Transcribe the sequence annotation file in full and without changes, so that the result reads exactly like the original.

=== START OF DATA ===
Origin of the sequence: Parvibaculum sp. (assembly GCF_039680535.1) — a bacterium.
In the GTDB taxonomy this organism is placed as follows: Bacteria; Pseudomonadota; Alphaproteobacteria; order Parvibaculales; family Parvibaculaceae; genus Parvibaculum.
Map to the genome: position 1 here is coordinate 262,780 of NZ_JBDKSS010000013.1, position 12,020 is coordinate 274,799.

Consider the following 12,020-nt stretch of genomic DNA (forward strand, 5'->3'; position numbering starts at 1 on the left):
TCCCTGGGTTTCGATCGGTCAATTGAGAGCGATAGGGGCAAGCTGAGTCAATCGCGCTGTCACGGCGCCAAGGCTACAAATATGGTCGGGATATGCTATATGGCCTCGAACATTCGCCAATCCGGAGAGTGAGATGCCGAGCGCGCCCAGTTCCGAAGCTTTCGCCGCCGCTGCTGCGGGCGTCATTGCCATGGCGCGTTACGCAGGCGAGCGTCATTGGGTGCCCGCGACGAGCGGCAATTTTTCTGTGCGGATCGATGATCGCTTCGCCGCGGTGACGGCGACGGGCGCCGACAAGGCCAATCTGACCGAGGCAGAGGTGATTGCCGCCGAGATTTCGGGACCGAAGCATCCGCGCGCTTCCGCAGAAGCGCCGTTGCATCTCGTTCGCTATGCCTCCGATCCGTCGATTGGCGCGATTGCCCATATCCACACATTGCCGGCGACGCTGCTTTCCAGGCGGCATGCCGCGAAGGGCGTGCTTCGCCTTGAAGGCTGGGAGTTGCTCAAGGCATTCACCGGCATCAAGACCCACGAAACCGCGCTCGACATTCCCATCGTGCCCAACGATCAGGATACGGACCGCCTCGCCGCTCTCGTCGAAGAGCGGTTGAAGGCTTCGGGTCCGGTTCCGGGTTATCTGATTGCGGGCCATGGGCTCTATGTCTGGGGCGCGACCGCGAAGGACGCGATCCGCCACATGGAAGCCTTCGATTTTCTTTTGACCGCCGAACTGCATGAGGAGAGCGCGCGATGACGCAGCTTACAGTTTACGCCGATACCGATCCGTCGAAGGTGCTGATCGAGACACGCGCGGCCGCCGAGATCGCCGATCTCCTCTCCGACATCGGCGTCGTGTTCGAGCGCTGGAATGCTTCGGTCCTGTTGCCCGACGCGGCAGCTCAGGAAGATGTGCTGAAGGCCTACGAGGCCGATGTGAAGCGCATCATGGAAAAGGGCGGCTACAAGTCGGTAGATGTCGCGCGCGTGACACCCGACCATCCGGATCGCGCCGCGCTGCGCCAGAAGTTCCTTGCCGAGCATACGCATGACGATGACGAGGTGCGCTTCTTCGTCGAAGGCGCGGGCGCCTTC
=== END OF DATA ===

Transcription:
Origin of the sequence: Parvibaculum sp. (assembly GCF_039680535.1) — a bacterium.
In the GTDB taxonomy this organism is placed as follows: Bacteria; Pseudomonadota; Alphaproteobacteria; order Parvibaculales; family Parvibaculaceae; genus Parvibaculum.
Map to the genome: position 1 here is coordinate 262,780 of NZ_JBDKSS010000013.1, position 12,020 is coordinate 274,799.

Consider the following 12,020-nt stretch of genomic DNA (forward strand, 5'->3'; position numbering starts at 1 on the left):
TCCCTGGGTTTCGATCGGTCAATTGAGAGCGATAGGGGCAAGCTGAGTCAATCGCGCTGTCACGGCGCCAAGGCTACAAATATGGTCGGGATATGCTATATGGCCTCGAACATTCGCCAATCCGGAGAGTGAGATGCCGAGCGCGCCCAGTTCCGAAGCTTTCGCCGCCGCTGCTGCGGGCGTCATTGCCATGGCGCGTTACGCAGGCGAGCGTCATTGGGTGCCCGCGACGAGCGGCAATTTTTCTGTGCGGATCGATGATCGCTTCGCCGCGGTGACGGCGACGGGCGCCGACAAGGCCAATCTGACCGAGGCAGAGGTGATTGCCGCCGAGATTTCGGGACCGAAGCATCCGCGCGCTTCCGCAGAAGCGCCGTTGCATCTCGTTCGCTATGCCTCCGATCCGTCGATTGGCGCGATTGCCCATATCCACACATTGCCGGCGACGCTGCTTTCCAGGCGGCATGCCGCGAAGGGCGTGCTTCGCCTTGAAGGCTGGGAGTTGCTCAAGGCATTCACCGGCATCAAGACCCACGAAACCGCGCTCGACATTCCCATCGTGCCCAACGATCAGGATACGGACCGCCTCGCCGCTCTCGTCGAAGAGCGGTTGAAGGCTTCGGGTCCGGTTCCGGGTTATCTGATTGCGGGCCATGGGCTCTATGTCTGGGGCGCGACCGCGAAGGACGCGATCCGCCACATGGAAGCCTTCGATTTTCTTTTGACCGCCGAACTGCATGAGGAGAGCGCGCGATGACGCAGCTTACAGTTTACGCCGATACCGATCCGTCGAAGGTGCTGATCGAGACACGCGCGGCCGCCGAGATCGCCGATCTCCTCTCCGACATCGGCGTCGTGTTCGAGCGCTGGAATGCTTCGGTCCTGTTGCCCGACGCGGCAGCTCAGGAAGATGTGCTGAAGGCCTACGAGGCCGATGTGAAGCGCATCATGGAAAAGGGCGGCTACAAGTCGGTAGATGTCGCGCGCGTGACACCCGACCATCCGGATCGCGCCGCGCTGCGCCAGAAGTTCCTTGCCGAGCATACGCATGACGATGACGAGGTGCGCTTCTTCGTCGAAGGCGCGGGCGCCTTC